Category: Customs and Border Protection


CBP Plans to Discontinue I-94s, No Longer Stamping I-20/DS-2019 Documents

October 19th, 2012 — 5:45pm

U.S. Customs and Border Protection (CBP) is in the process of automating traveler arrival/departure records and will be eliminating at international airports and seaports the paper version of Form I-94, the white card placed in most foreign nationals’ passports that denotes the date of their admission as well as their status and authorized period of stay.  Instead, the traveler will receive a stamp in their passport with a handwritten code of admission (such as H-1B or O-1) and period of admission. Under the plan, nonimmigrants arriving at land borders, and certain classes of arriving foreign travelers, such as refugees, will continue to be issued a paper Form I-94.

The reasons for eliminating the I-94 paper form are two-fold: (1) CBP already has access to the information gathered on the I-94 through the foreign national’s application for a nonimmigrant visa and the Web-based Advance Passenger Information System (APIS); and (2) eliminating Form I-94 will save the agency money and resources.

Since first announcing its plans to implement a paperless I-94, CBP has received concerns from federal and state agencies about the impact on their programs that use the document for an identifier. For example, what will state DMVs require? And, what will the Social Security Administration require for SSNs? CBP also has not yet fine-tuned an online systems query capability that must be in place before the paper record is eliminated.  While implementation of the paperless I-94 is still some months away, it is clearly on the horizon.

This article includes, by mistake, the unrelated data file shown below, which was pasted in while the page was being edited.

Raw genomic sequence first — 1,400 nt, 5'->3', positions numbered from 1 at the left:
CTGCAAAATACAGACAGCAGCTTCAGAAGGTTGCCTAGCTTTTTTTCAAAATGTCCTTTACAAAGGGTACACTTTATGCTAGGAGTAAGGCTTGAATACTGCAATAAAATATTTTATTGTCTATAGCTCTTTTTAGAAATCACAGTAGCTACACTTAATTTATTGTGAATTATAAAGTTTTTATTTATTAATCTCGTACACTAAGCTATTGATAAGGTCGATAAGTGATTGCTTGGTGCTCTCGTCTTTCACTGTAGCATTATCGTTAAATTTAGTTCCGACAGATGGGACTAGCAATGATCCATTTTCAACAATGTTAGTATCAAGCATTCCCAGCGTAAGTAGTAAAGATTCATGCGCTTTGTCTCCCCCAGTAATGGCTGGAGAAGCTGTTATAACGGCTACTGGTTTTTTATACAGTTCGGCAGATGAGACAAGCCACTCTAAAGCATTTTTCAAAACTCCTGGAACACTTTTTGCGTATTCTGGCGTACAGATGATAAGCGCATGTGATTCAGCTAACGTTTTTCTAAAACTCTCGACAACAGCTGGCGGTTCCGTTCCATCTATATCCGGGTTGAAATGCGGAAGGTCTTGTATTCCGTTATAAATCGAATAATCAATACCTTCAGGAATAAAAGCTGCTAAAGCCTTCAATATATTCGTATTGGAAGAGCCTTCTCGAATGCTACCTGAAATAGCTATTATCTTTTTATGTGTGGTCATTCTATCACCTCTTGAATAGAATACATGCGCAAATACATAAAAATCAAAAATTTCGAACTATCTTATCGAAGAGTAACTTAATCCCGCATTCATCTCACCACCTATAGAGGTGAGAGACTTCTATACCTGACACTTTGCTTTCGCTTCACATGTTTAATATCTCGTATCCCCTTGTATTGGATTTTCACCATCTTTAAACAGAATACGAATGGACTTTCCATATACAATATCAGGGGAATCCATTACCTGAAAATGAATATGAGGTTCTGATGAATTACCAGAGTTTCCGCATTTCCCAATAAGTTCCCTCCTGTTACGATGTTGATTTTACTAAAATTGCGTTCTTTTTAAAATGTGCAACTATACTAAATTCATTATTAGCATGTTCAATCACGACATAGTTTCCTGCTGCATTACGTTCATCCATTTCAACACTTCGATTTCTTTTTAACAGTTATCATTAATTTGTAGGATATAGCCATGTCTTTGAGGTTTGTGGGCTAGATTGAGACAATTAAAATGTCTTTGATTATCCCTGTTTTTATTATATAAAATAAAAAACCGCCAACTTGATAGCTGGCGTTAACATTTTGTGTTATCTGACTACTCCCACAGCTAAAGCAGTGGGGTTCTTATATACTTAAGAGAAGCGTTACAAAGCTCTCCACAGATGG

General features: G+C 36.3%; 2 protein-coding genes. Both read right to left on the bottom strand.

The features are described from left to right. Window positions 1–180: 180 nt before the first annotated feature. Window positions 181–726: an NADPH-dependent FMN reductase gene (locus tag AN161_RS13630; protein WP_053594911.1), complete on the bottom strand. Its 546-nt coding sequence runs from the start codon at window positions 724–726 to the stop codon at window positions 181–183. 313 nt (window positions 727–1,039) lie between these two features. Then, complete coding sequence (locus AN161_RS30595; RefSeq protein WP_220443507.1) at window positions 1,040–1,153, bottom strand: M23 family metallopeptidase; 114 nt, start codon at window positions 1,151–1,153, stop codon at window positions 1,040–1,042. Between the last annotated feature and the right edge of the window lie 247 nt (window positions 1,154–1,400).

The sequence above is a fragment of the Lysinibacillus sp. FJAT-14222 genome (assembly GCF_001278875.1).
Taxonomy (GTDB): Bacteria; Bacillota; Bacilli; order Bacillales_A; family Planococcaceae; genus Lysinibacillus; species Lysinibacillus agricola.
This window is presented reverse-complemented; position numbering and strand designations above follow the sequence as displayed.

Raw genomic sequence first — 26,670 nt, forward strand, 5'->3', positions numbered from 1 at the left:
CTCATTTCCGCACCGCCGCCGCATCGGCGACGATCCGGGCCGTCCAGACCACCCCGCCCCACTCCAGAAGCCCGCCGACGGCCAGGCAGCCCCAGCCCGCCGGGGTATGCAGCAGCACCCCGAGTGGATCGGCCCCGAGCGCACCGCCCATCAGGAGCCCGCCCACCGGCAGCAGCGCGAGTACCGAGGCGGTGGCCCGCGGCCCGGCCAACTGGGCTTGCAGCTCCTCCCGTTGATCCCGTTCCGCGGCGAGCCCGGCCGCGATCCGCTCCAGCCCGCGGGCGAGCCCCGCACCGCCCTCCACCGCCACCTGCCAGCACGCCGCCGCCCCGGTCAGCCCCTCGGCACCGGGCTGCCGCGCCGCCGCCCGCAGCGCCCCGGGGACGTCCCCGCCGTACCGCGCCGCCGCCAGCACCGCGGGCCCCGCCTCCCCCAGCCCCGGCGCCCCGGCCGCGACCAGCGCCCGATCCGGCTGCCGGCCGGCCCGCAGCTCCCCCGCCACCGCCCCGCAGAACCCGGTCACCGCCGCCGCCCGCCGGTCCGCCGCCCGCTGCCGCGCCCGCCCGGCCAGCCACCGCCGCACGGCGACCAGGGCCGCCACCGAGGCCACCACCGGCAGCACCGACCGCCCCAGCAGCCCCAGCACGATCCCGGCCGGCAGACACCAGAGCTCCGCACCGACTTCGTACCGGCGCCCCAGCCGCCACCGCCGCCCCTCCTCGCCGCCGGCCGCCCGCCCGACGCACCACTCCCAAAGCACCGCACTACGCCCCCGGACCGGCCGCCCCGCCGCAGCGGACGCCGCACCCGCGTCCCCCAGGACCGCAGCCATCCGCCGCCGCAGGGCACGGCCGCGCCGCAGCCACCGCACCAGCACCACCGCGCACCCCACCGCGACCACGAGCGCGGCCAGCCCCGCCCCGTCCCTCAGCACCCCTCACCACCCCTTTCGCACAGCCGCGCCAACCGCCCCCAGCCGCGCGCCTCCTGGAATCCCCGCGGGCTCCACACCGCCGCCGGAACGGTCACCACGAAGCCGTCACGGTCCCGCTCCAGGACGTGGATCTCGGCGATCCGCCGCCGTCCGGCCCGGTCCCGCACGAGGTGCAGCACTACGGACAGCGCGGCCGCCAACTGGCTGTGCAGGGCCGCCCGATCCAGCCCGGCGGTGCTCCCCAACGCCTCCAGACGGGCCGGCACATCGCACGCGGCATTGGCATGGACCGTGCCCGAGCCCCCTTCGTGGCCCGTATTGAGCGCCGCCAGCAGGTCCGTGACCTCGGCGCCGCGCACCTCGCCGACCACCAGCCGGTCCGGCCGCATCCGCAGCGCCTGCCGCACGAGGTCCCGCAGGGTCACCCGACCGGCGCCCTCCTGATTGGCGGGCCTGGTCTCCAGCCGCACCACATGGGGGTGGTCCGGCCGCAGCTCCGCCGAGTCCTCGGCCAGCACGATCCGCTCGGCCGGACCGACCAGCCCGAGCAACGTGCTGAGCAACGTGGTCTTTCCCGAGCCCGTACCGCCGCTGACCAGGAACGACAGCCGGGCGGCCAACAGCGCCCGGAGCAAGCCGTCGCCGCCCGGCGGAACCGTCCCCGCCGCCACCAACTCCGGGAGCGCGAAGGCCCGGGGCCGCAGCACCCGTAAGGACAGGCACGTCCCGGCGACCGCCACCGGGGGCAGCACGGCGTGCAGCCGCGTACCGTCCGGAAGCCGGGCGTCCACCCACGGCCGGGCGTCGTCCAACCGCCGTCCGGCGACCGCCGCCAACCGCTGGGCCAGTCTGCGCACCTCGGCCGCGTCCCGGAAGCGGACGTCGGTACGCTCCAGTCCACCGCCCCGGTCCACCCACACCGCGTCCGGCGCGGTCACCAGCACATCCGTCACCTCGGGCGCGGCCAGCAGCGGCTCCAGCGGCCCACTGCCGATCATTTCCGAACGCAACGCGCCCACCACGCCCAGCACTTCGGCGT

Meanwhile, CBP has already implemented another change for certain arriving nonimmigrant visa holders. CBP officials are no longer stamping prospective or returning foreign students’ Form I-20s and exchange visitors’ DS-2019s at ports of entry. Instead, CBP is using an electronic system to adjudicate the individual’s status notation. The stamping of the Form I-20 / DS-2019 had been a longstanding USCIS procedure, and thus USCIS is apparently reaching out to other agencies to inform them of the change, since many agencies require these stamps prior to granting benefits.

 

Comment » | Customs and Border Protection

ESTA Travelers: Do Not Risk a Misrepresentation Finding

June 22nd, 2012 — 10:16am

U.S. Customs and Border Protection (CBP), the agency whose officers make the determination at ports of entry regarding admission to the United States, advises that failure to disclose visa refusals for administrative processing or for an incorrect visa category on  visa application, Form DS-160, may be construed as a misrepresentation when completing the Electronic System for Travel Authorization (ESTA) form, and this misrepresentation could make the applicant inadmissible. The ESTA form is required for those foreign nationals who are eligible to enter the United States through the visa waiver program. ESTA applicants are advised to report visa “refusals” as “denials” even when the refusals are for administrative processing or for selecting the incorrect visa category on Form DS-160. This means that even when a consular officer suspends a visa application for administrative processing for receipt of additional documents or other information and those documents are subsequently submitted and the visa is granted, the ESTA applicant should consider that as a denial on the ETSA form. This is because the Department of State (DOS) treats a consular officer’s decision to suspend processing a visa as a visa refusal. Because DOS treats the suspension for administrative processing as a refusal, CBP requires that such refusals be reported on the ESTA application.

The ESTA application asks “Have you ever been denied a U.S. visa or entry into the U.S. or had a U.S. visa canceled?” If the applicant’s visa application is under administrative processing by a consular post, the applicant should answer “yes” to this question on ESTA. CBP advises that it will manually review the ESTA application to determine whether the applicant is eligible for travel. Generally, CBP will issue a decision on such applications within 72 hours of submission.